Denise: Over the past 35+ years of spinning we’ve accumulated quite a collection of books on spinning, weaving, dyeing. We haven’t bought any recently. Truth be told, they do seem so often to be little more than re-formulations of what we’ve all seen so many times in previously published books. But having seen ths new book – Yarnitecture, by Jillian Moreno – reviewed by a WordPress blogger we follow, we were so impressed that we went online immediately and ordered it.
Yarnitecture brings a welcome new perspective to the craft of spinning. Instead of starting with the assumption that the reader has a fleece and a spinning wheel (or at least a drop-spindle) and wants to produce something with them, – anything!, it turns the whole thing on its head and starts with the knitter or crocheter having a project in mind, and wanting to produce a yarn that’s just right for the job. Both of us are excited at the prospect of working with the ideas and techniques of this book … and producing a yarn with an immediate use in mind!
Charlotte Linton, J’s first spinning pupil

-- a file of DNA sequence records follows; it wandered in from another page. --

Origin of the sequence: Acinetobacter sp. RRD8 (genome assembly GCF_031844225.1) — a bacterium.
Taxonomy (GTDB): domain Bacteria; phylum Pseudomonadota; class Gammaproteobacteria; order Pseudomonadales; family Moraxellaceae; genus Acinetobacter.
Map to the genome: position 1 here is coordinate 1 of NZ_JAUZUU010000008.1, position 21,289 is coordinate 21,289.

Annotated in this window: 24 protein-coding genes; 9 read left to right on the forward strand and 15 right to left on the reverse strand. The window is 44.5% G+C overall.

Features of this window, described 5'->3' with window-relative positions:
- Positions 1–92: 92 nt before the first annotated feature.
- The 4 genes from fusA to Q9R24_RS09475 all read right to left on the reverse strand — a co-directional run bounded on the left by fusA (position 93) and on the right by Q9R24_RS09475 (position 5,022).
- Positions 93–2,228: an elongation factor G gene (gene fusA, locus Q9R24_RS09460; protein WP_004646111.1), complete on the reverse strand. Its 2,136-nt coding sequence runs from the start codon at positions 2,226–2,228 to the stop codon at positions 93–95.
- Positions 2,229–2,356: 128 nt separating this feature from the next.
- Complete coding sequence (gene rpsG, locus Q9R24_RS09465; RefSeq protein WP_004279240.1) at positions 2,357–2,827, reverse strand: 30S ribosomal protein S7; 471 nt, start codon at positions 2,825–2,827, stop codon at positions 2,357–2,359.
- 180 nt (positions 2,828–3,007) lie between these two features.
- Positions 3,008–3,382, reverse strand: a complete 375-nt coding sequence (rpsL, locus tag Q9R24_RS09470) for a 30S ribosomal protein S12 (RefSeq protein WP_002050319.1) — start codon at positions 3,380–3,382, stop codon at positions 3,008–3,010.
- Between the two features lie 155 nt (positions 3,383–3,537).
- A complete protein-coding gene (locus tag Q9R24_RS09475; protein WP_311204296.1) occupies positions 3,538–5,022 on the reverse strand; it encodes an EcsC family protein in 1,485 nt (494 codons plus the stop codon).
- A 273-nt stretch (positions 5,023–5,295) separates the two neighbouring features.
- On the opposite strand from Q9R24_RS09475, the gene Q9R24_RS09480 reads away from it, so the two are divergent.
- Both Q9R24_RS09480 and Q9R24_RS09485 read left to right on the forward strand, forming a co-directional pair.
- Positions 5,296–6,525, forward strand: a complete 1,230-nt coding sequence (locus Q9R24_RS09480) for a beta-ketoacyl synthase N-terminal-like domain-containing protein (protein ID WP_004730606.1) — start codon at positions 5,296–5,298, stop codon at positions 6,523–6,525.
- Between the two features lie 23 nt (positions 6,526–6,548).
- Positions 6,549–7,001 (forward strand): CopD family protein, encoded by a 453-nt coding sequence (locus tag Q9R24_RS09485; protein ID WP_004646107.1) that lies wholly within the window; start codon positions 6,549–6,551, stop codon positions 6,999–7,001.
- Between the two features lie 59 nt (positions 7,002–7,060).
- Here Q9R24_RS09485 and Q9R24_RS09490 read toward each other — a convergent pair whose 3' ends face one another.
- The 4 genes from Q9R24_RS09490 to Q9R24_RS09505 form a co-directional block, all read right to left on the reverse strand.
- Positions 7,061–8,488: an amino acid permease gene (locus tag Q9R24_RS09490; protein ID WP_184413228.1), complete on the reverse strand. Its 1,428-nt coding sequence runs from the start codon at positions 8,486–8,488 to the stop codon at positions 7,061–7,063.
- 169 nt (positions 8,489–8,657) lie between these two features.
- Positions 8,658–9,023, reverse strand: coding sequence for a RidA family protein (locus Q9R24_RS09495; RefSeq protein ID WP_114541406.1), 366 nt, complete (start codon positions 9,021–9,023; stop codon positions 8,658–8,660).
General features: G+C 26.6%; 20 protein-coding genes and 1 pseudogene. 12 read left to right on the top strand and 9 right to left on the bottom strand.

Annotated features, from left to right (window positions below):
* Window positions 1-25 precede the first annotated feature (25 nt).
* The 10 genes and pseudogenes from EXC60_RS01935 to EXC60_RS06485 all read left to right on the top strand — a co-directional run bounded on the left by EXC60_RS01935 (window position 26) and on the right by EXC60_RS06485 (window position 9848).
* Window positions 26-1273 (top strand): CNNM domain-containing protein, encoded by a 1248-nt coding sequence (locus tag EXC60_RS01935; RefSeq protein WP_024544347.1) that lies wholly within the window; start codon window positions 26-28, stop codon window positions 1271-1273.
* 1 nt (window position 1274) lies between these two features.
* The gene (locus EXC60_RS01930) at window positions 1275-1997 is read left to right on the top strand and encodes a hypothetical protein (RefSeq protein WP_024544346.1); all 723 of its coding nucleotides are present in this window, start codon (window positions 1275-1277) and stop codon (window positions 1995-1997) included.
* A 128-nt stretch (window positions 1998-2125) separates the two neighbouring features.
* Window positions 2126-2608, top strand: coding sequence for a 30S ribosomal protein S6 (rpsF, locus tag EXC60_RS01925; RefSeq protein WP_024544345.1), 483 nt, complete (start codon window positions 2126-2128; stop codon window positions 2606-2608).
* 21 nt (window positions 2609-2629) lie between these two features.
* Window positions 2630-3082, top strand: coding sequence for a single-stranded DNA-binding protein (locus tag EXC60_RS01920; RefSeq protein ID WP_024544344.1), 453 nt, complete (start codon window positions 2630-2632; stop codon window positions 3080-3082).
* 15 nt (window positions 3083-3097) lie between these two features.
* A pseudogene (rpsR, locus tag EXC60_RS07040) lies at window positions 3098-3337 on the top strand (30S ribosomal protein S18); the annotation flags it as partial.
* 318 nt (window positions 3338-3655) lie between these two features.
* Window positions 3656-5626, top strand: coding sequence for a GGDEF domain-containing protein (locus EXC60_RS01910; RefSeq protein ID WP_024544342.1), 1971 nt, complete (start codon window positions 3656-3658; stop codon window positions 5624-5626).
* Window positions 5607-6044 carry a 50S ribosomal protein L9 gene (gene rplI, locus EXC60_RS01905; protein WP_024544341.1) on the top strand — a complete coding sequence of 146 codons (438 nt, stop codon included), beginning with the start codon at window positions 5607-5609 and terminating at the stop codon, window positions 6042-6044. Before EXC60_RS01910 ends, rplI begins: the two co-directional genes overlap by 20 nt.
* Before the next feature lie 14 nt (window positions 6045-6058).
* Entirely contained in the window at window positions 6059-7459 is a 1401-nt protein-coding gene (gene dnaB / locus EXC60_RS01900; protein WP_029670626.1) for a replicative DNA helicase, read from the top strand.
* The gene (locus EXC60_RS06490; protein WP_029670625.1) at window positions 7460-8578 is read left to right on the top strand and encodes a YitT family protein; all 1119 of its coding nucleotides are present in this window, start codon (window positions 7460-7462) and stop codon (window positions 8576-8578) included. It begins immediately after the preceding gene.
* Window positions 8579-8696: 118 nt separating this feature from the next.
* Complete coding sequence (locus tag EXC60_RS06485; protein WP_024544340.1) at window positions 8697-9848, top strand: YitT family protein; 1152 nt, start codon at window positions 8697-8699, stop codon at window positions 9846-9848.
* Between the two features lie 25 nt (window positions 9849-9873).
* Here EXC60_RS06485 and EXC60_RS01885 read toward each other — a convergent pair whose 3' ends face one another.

Denise: I first started spinning in about 1982, when we lived in Kendal. What few others know is that Jonathan too has been spinning all that time. In fact, I seem to recall, as it was he that had assembled our first spinning wheel (an Ashford Traditional), it was him too that got to spin first! (We taught ourselves, from books.) Until 2003, when I started spinning wool for sale (in our own Hebridean Woolshed), we both spun wool about the same. Over the past ten years and more, though, I’ve spun more and more, but J has had to give his full attention to his professional work. But he’s certainly not forgotten how to spin – very far from it. What he’s lost through lack of practice is just speed and consistency. So he’s a bit slow and occasionally wobbly – but nothing that can’t be improved on with a bit more regular spinning! Even without that, though, he really does know what he’s talking about: he’s very knowledgeable about the craft. He’s also got long experience of tutoring beginners (albeit in engineering, not spinning!). Now, since he ‘retired’ from civil engineering and construction, late last summer, we’ve been looking for how he could relieve me of some of my workload. Over the winter we agreed he’d take on tutoring of spinning workshops (perhaps not all, but at least half of them). Well, today was his first workshop. And it looks like he managed to get through. And if this photo of Charlotte – his first pupil – is anything to go by, he must have managed quite well, because she’s not only smiling for the camera, but is managing to keep spinning at the same time!